For people who care about their food

How to prepare a pomegranate

Pomegranates are quite a fascinating fruit with an interesting history.  I’d not had one for years so when I saw them in the supermarket at Christmastime, I jumped at the chance of something different for a change. You can read more about pomegranates on Wikipedia.

Among other things, pomegranate are said to be “super-foods” bursting with health-enhancing properties. In particular, they are said to slow down cholesterol oxidisation.  Here’s a link to a BBC story if you want to read more about that.

Preparing a pomegranate is quick and easy but if you haven’t done it before perhaps a little bit of guidance may be useful.

Before you start, get a suitable chopping board, a knife, and a bowl of water. Working in a bowl of water makes it easier to separate the seeds, as they sink while the pith (which you discard) floats on top.



First top and tail the pomegranate so it’s not rolling around on the board.

A topped and tailed pomegranate

Next cut through the leathery skin by making four deep scores. Only cut through the skin. Try not to cut into the fruit itself.

Then place the pomegranate in the bowl of water and rip it apart. The cuts you made just now will make this job much easier for you.

A pomegranate scored and split into quarters over a bowl of water

Separate the seeds, and discard the pith and the leathery skin.

Drain off the water. This leaves you with just the seeds.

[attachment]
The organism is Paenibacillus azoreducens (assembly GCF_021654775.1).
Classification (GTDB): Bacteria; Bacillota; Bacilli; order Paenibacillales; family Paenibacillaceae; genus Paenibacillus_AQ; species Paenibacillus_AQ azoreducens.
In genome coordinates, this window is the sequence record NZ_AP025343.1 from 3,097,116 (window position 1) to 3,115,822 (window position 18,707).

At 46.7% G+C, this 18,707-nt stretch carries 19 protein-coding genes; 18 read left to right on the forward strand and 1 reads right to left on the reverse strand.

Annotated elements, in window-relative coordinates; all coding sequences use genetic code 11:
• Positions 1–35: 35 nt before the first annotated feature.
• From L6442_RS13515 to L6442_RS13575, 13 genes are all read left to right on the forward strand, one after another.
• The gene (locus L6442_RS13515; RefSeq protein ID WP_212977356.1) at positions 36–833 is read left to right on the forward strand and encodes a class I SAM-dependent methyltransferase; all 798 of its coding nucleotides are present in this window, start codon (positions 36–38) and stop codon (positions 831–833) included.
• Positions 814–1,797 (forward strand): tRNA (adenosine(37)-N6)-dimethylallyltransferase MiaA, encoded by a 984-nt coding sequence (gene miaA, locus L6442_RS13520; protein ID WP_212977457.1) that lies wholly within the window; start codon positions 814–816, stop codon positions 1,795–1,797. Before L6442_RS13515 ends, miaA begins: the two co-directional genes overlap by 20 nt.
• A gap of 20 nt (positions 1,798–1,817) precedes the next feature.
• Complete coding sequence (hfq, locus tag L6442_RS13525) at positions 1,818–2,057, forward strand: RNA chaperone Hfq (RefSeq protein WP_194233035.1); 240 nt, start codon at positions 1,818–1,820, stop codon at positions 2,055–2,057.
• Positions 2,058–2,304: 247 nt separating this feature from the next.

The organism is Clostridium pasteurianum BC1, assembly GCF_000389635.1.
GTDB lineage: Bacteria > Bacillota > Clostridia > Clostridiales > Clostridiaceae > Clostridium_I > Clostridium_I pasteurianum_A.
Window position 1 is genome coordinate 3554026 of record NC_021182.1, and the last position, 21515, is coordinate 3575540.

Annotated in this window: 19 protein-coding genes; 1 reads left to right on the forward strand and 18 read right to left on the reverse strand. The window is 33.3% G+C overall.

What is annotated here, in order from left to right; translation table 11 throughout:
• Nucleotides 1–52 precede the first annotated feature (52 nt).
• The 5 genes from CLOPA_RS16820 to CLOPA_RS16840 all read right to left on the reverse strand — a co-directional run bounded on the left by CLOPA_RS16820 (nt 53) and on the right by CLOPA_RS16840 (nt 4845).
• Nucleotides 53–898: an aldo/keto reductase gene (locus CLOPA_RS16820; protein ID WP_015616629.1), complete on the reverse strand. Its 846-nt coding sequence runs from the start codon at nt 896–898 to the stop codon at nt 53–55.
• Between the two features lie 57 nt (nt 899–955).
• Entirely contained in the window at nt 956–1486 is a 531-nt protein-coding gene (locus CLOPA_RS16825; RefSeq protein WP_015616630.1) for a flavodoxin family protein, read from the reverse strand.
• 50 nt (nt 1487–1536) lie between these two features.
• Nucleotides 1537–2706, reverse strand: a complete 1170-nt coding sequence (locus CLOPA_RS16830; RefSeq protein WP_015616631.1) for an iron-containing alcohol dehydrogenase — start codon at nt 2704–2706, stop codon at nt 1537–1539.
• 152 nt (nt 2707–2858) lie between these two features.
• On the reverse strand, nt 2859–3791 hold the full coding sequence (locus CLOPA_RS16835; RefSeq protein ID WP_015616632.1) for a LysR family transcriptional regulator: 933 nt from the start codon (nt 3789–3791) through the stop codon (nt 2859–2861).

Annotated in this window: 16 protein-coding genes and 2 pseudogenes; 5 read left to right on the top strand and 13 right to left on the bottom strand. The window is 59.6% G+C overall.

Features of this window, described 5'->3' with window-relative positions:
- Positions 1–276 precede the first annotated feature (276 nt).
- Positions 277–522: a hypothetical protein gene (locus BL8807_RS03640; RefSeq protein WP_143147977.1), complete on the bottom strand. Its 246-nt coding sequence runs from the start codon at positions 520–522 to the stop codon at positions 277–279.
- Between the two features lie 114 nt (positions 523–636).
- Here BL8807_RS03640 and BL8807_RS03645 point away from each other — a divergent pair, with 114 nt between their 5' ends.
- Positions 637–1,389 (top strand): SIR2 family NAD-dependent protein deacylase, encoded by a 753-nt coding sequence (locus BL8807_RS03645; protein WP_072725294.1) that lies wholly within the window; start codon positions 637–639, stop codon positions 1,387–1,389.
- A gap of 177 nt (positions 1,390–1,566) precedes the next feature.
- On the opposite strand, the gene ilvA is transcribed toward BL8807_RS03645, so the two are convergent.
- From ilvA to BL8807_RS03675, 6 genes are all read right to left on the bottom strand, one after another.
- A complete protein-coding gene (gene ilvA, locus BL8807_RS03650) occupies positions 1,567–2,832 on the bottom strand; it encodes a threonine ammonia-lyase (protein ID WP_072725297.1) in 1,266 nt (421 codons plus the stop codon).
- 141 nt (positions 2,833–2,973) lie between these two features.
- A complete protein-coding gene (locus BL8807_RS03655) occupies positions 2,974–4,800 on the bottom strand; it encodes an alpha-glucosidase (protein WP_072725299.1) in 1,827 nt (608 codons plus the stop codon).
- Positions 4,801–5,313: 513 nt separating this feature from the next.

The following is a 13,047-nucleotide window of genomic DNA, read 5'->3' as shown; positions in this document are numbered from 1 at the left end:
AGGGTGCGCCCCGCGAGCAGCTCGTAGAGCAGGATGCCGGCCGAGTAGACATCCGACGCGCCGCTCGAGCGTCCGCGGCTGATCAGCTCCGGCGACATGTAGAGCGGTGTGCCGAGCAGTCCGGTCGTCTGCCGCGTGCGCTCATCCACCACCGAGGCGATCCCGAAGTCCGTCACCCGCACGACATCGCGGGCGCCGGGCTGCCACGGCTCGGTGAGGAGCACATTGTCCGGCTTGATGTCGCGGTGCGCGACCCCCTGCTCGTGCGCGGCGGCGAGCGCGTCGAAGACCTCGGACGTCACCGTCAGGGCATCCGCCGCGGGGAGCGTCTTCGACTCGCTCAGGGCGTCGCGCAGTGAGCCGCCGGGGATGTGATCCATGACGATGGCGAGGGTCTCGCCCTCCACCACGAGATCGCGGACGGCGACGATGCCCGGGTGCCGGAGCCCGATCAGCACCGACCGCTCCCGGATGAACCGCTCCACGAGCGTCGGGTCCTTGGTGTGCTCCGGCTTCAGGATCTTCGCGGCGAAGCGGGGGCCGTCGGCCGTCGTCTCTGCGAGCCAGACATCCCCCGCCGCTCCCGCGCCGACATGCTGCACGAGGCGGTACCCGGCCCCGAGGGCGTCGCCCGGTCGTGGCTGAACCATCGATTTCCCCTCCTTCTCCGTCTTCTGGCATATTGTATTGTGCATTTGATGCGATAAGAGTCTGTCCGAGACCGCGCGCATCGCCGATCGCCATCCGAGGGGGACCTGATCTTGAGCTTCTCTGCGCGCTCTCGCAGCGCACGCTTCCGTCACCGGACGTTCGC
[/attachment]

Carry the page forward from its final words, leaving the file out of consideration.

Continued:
Pomegranate arils (seeds) in a steel bowl

You can eat the little ruby jewels just as they are, make juice, or add them to a salad. It’s very popular in the Middle East to include pomegranates in a salad.

4 Responses to “How to prepare a pomegranate”

  1. Clinton

    The easiest way I’ve found of getting the best stuff out of pomegranates is cutting them in quarters or eights and turning each piece inside out. The seeds just all fall into the waiting plate with minimum fuss.

  2. Not Delia

    Ah, yes, you could do it that way but if you make everything so simple there would be nothing left for food bloggers to write about. Anyway, if you quarter the thing wouldn’t you be destroying a lot of the seeds in the process?

  3. Preston

    I usually chop the whole fruit in half and then whack the backside of each half with something heavy like the back of a serving spoon. The fruit pops out with a little effort.

  4. Not Delia

    Hi Preston, Thanks for your comment. I know, it seems as though there are instructions for every little thing. But it’s surprising how many people need the reassurance of a recipe or a method. I guess that’s why some people have had success with books about simple stuff like how to boil an egg.

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